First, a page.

During the early morning hours of Monday, August 12, NSP received a report of an eastbound Ford Mustang traveling at a high rate of speed on I-80 near North Platte. A short time later, at approximately 3:00 a.m., troopers observed a vehicle matching the description.

As the Mustang passed the stationary trooper, it accelerated to a high rate of speed. Moments later, another trooper clocked the Mustang at a speed of 158 miles per hour, traveling eastbound on I-80. Troopers initiated a pursuit.

Near Odessa, at mile marker 263, troopers successfully deployed spike strips. The Mustang pulled into the rest area at mile marker 268, but reentered I-80 when troopers approached the vehicle. The driver then attempted to exit I-80 at mile marker 272 and slid into the grass. The two occupants fled on foot. Troopers and Kearney Police Officers were then able to take both into custody without further incident.

A search of the vehicle revealed more than one pound of marijuana and controlled pills. Both suspects were transported to Good Samaritan Hospital in Kearney to be medically cleared.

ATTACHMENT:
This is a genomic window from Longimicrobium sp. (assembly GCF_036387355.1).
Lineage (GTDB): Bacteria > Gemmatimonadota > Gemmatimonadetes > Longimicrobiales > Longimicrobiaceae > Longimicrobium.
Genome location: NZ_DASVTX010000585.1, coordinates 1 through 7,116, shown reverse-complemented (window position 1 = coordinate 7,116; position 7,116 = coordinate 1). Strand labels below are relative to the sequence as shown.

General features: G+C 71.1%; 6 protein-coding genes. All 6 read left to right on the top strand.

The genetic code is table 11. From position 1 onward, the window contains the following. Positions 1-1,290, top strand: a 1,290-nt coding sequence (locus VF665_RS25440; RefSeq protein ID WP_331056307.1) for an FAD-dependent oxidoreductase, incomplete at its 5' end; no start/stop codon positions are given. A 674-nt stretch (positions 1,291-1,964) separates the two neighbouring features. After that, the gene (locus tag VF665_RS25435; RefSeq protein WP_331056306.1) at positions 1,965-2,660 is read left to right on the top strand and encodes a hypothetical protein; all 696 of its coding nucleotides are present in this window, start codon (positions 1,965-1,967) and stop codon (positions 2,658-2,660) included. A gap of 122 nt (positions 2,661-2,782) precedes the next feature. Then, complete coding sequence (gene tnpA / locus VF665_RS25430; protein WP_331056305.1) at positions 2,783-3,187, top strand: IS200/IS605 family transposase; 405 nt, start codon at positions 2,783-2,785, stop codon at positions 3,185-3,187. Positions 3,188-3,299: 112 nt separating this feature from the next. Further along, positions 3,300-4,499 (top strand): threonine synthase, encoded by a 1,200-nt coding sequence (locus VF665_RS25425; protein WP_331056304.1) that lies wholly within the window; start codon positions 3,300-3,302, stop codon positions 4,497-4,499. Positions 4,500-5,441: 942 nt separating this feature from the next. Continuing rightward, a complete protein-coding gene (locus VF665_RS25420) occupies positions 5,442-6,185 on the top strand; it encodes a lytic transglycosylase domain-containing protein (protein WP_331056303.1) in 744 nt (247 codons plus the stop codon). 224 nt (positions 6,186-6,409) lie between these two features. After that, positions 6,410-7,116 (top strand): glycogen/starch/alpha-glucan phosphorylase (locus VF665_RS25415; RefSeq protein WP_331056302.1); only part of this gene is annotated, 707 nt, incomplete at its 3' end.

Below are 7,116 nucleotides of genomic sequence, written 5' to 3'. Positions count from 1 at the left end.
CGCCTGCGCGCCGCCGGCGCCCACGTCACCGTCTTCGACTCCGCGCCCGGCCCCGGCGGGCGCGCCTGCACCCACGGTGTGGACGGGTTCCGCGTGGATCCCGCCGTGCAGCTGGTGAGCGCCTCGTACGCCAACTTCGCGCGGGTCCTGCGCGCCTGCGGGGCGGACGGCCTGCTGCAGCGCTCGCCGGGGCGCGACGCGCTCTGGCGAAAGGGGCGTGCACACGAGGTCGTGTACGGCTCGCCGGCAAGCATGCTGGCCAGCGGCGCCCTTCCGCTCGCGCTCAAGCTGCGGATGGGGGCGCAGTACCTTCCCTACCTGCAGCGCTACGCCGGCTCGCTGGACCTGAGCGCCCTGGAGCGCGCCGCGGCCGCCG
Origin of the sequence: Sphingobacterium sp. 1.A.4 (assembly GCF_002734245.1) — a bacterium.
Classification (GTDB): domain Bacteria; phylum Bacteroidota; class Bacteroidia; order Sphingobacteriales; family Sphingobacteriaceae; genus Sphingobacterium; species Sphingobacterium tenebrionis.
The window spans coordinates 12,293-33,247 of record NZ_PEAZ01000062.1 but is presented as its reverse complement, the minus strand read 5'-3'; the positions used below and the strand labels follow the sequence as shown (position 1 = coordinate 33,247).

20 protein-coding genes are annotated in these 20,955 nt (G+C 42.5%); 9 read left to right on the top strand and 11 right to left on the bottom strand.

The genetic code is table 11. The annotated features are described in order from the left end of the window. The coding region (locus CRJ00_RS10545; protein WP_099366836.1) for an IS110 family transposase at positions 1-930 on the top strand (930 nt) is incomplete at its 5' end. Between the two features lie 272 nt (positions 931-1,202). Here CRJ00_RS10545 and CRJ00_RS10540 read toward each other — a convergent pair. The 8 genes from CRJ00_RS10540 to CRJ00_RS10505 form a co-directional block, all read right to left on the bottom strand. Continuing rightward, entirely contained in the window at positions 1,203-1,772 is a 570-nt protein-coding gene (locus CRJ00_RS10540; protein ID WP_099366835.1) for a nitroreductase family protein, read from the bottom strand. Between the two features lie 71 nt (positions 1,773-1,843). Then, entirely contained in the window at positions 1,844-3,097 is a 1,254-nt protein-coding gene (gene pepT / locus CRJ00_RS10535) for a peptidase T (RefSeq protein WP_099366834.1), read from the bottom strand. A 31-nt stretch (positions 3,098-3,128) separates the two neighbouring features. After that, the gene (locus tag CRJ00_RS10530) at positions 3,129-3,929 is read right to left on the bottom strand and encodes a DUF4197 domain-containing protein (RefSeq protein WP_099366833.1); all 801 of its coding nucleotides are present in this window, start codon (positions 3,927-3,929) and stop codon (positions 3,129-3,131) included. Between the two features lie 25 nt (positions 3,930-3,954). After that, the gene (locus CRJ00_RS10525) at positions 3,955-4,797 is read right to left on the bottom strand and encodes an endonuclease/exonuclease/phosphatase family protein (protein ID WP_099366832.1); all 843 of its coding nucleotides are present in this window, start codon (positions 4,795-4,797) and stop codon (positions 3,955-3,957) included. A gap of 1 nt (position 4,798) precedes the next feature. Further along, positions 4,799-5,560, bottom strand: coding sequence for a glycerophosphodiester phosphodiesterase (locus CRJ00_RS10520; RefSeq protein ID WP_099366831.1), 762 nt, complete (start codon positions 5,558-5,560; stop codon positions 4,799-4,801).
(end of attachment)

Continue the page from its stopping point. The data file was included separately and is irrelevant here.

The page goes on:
Once cleared, the driver, Patrick Thompson Jr., 27, and Alexandra Ganow, 21, both of Lincoln, were arrested for obstructing a peace officer, possession of marijuana – more than one pound, possession with intent to deliver, possession of a controlled substance, and no drug tax stamp. Thompson was also lodged for flight to avoid arrest, driving with a revoked license, and speeding. Both were lodged in Buffalo County Jail.

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AUGUST 12, 2019 (SCOTTSBLUFF, NEB.)  — A crash in Morrill County has claimed the lives of two adults and three children. The crash occurred Sunday evening north of Bridgeport on Highway 385.

At approximately, 6:00 p.m. MT, the Nebraska State Patrol received a report of a crash involving an SUV and a semi. The area was experiencing heavy rain at the time of the crash.

Near the junction of Highway 385 and L62A, a northbound 2015 Ford Expedition lost control, hydroplaned, and spun into the southbound lane of Highway 385. The vehicle was then struck in the rear by a southbound truck tractor-semi trailer.